By: Michael Kandelaars
One of the most high profile terrorism cases in Australian history is falling apart. “Anzac Day terror plot”, screamed the major newspapers on 18 April after 200 police raided homes in Melbourne. At the time, Victorian acting chief commissioner Tim Cartwright told the media that the young men arrested, “planned to carry out atrocious acts on Anzac Day”. Now, it’s clear that the facts got in the way of the story.
From the beginning, the media frenzy surrounding this case obscured the basic details. Of the five people arrested, only two were charged with terrorism related offences. But neither was charged with preparing an attack or planning an attack. The charge was “conspiracy to commit acts done in preparation for, or planning, terrorist acts”. Thought crime in any language.
At the time of the arrests, I wrote in Red Flag: “We don’t know what the two young Melbourne men were thinking. But … the nature of the current charges, should give anyone pause before leaping to the conclusions that the police, the media and the political right want us to”.
These words ring true after the news that terrorism charges against 18-year-old Harun Causevic have now been withdrawn due to a lack of evidence. This is a significant turn of events. Particularly as the specifics of Causevic’s arrest were used as proof of the need for wide ranging preventative anti-terror laws. In truth it now proves the opposite.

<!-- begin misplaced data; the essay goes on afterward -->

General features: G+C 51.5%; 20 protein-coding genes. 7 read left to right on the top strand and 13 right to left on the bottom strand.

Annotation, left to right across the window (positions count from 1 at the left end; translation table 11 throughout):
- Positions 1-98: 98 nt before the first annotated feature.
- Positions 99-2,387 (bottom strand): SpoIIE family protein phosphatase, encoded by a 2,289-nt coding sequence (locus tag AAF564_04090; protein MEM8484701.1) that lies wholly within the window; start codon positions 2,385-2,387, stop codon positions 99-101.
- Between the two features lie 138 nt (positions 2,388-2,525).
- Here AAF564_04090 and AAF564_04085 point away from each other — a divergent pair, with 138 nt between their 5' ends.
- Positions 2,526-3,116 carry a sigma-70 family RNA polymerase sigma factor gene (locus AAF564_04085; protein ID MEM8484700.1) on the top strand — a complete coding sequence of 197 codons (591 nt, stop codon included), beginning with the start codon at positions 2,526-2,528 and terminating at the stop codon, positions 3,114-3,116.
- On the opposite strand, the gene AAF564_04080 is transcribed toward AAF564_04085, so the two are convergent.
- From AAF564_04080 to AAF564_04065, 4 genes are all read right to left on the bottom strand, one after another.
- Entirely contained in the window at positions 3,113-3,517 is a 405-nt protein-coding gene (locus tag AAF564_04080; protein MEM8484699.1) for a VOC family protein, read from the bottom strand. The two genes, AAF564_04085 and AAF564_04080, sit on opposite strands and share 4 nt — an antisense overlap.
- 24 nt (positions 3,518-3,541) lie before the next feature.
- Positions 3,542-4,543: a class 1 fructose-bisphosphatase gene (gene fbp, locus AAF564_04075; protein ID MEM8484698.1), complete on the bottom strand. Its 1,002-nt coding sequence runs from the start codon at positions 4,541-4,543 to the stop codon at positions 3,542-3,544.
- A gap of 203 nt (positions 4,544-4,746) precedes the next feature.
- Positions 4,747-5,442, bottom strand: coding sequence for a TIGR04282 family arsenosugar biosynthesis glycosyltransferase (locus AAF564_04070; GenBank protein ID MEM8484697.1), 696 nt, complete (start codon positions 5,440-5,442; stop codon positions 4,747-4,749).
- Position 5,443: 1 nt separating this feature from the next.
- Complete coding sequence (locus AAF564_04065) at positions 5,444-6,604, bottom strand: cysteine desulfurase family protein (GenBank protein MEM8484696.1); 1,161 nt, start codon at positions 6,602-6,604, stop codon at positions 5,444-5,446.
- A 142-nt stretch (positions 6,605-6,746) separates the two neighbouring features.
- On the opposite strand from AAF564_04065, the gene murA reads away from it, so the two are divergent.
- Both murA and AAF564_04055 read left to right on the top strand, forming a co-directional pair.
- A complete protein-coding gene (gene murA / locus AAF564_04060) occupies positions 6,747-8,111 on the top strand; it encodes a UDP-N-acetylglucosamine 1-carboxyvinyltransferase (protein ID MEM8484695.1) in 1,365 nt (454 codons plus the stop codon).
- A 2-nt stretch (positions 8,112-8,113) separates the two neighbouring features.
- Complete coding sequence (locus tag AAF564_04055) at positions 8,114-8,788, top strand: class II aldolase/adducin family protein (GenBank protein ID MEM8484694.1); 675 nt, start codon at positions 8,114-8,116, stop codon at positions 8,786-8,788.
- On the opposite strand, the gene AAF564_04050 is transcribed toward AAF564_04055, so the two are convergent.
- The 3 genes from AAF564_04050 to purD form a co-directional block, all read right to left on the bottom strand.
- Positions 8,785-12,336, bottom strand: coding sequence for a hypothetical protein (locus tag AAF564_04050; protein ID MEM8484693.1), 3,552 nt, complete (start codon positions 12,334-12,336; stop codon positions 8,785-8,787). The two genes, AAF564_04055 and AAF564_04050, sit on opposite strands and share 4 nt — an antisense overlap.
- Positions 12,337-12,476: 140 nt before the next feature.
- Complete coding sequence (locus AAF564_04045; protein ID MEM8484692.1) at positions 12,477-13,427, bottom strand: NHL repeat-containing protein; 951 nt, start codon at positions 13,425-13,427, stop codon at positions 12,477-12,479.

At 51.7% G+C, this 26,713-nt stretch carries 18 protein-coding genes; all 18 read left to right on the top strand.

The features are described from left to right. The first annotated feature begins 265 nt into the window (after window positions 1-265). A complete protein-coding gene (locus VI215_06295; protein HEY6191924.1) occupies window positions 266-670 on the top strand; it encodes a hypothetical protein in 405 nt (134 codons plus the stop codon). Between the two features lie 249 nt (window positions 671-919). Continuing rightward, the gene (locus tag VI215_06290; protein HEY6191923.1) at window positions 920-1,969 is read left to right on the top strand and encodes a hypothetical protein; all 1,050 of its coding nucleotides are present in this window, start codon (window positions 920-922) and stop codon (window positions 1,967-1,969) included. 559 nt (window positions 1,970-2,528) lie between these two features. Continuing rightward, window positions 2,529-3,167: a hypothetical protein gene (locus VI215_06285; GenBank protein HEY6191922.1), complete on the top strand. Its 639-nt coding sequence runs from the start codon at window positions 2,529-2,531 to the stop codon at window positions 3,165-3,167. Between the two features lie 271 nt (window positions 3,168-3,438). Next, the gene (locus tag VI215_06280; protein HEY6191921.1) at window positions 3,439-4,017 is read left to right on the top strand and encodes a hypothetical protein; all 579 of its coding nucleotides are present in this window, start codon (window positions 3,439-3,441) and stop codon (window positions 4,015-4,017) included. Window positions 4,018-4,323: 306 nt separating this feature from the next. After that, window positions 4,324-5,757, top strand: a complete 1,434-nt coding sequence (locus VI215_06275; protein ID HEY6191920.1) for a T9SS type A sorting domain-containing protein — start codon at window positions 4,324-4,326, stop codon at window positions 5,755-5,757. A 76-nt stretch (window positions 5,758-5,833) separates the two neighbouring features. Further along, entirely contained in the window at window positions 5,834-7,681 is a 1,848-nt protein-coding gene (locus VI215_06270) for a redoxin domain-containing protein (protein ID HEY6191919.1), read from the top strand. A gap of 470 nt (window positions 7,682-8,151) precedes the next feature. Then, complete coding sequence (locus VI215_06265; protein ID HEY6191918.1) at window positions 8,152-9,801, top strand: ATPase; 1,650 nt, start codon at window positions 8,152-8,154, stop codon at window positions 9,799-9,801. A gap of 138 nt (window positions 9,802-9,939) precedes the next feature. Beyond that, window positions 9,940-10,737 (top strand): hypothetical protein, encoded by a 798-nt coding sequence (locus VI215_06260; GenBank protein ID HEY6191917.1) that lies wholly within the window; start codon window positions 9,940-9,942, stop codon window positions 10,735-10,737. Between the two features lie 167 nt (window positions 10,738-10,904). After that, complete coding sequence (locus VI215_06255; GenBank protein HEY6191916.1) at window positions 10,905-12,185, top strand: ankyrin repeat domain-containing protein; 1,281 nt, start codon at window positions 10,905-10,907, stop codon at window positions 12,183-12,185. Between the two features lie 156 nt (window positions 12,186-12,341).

Causevic was the first person in Victoria to ever have been locked up under a Preventative Detention Order. In the early hours of the morning on April 18, police raided his family’s home and arrested him without charge. Causevic’s father alleges that during the arrest the police beat his son, breaking his arm, and destroying property in their home.
In court his father said, “My son was injured 20 days ago [and] nobody helped him … he had broken ribs, arms, nobody came into jail to help him or give him medicine …This is terrorism on me and my family, they broke $20,000 [worth of goods] in my house … my son didn’t do nothing.”
Causevic was denied bail and for the past four months has been held in an isolation cell in prison.
The day after his arrest, the Herald Sun ran an article entitled “Anzac Day plot a call to arms in support of our rigorous anti-terror legislation”.
It explained how this case proved the need for tough Preventative Detention Order laws and how these “and other safeguards are working to protect us”. This argument is now in tatters. Instead of stopping alleged terrorism, it is the government, police and the media who are terrorising innocent Muslims.
Harun Causevic and his family have every right to feel vindicated that the case against him has collapsed. Vindication, however, will not make his bones heal any quicker or erase the memory of four months in isolation.
His case is a reminder of the lengths to which an unpopular government will go to whip up anti-Muslim racism.
The views expressed in this article are the author’s and do not necessarily reflect those of MuslimVillage.com.